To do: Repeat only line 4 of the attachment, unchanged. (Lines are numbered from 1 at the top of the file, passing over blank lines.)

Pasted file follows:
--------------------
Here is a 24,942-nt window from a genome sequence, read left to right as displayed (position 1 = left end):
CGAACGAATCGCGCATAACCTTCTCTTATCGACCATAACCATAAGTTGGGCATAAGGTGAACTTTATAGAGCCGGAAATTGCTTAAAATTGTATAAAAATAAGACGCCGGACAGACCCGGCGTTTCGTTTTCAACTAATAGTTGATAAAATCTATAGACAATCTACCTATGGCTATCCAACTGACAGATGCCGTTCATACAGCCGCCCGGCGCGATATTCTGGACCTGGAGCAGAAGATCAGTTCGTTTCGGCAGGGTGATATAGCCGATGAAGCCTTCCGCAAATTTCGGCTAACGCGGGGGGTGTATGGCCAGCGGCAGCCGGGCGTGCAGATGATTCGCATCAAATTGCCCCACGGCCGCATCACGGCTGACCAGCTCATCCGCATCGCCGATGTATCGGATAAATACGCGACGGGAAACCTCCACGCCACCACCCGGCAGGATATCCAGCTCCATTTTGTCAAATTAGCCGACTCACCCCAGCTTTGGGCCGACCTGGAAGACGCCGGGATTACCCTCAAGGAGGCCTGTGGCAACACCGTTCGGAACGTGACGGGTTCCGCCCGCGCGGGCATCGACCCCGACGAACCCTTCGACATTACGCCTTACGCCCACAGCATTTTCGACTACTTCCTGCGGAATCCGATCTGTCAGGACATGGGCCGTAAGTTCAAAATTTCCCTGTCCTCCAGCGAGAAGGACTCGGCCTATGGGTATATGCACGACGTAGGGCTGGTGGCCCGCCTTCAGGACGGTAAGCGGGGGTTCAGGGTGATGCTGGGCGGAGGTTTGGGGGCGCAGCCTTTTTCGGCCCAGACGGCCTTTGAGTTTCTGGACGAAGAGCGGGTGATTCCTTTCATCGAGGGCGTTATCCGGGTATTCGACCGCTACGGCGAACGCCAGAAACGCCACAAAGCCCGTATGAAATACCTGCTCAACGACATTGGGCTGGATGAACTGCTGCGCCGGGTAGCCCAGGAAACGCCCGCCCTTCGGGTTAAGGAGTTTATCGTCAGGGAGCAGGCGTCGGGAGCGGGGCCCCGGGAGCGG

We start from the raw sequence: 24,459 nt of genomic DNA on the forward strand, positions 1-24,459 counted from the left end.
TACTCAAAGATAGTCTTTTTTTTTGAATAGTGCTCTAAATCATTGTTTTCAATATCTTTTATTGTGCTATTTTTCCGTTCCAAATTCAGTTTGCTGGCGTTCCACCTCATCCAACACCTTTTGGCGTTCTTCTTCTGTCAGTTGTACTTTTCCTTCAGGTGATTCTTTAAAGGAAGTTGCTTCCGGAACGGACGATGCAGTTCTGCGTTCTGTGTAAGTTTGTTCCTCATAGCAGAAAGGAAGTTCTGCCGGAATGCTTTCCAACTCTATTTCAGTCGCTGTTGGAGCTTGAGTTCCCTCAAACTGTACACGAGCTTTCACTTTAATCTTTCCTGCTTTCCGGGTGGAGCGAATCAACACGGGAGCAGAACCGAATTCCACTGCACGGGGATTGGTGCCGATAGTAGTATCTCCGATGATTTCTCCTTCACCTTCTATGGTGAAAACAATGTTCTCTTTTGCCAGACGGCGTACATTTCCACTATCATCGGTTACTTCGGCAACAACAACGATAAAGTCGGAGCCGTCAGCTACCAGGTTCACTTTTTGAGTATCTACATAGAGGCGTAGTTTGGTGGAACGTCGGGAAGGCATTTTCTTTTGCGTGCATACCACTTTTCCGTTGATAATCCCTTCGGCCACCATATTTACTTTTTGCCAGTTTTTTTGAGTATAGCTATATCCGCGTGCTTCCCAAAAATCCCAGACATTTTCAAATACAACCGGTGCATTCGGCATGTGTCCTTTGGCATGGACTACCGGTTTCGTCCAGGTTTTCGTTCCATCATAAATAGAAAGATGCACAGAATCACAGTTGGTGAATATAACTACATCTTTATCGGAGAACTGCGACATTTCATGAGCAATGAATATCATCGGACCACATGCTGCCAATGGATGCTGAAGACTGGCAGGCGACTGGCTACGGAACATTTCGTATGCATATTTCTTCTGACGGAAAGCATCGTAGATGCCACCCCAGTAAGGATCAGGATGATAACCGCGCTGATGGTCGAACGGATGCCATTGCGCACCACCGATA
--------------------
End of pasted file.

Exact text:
TACTCAAAGATAGTCTTTTTTTTTGAATAGTGCTCTAAATCATTGTTTTCAATATCTTTTATTGTGCTATTTTTCCGTTCCAAATTCAGTTTGCTGGCGTTCCACCTCATCCAACACCTTTTGGCGTTCTTCTTCTGTCAGTTGTACTTTTCCTTCAGGTGATTCTTTAAAGGAAGTTGCTTCCGGAACGGACGATGCAGTTCTGCGTTCTGTGTAAGTTTGTTCCTCATAGCAGAAAGGAAGTTCTGCCGGAATGCTTTCCAACTCTATTTCAGTCGCTGTTGGAGCTTGAGTTCCCTCAAACTGTACACGAGCTTTCACTTTAATCTTTCCTGCTTTCCGGGTGGAGCGAATCAACACGGGAGCAGAACCGAATTCCACTGCACGGGGATTGGTGCCGATAGTAGTATCTCCGATGATTTCTCCTTCACCTTCTATGGTGAAAACAATGTTCTCTTTTGCCAGACGGCGTACATTTCCACTATCATCGGTTACTTCGGCAACAACAACGATAAAGTCGGAGCCGTCAGCTACCAGGTTCACTTTTTGAGTATCTACATAGAGGCGTAGTTTGGTGGAACGTCGGGAAGGCATTTTCTTTTGCGTGCATACCACTTTTCCGTTGATAATCCCTTCGGCCACCATATTTACTTTTTGCCAGTTTTTTTGAGTATAGCTATATCCGCGTGCTTCCCAAAAATCCCAGACATTTTCAAATACAACCGGTGCATTCGGCATGTGTCCTTTGGCATGGACTACCGGTTTCGTCCAGGTTTTCGTTCCATCATAAATAGAAAGATGCACAGAATCACAGTTGGTGAATATAACTACATCTTTATCGGAGAACTGCGACATTTCATGAGCAATGAATATCATCGGACCACATGCTGCCAATGGATGCTGAAGACTGGCAGGCGACTGGCTACGGAACATTTCGTATGCATATTTCTTCTGACGGAAAGCATCGTAGATGCCACCCCAGTAAGGATCAGGATGATAACCGCGCTGATGGTCGAACGGATGCCATTGCGCACCACCGATA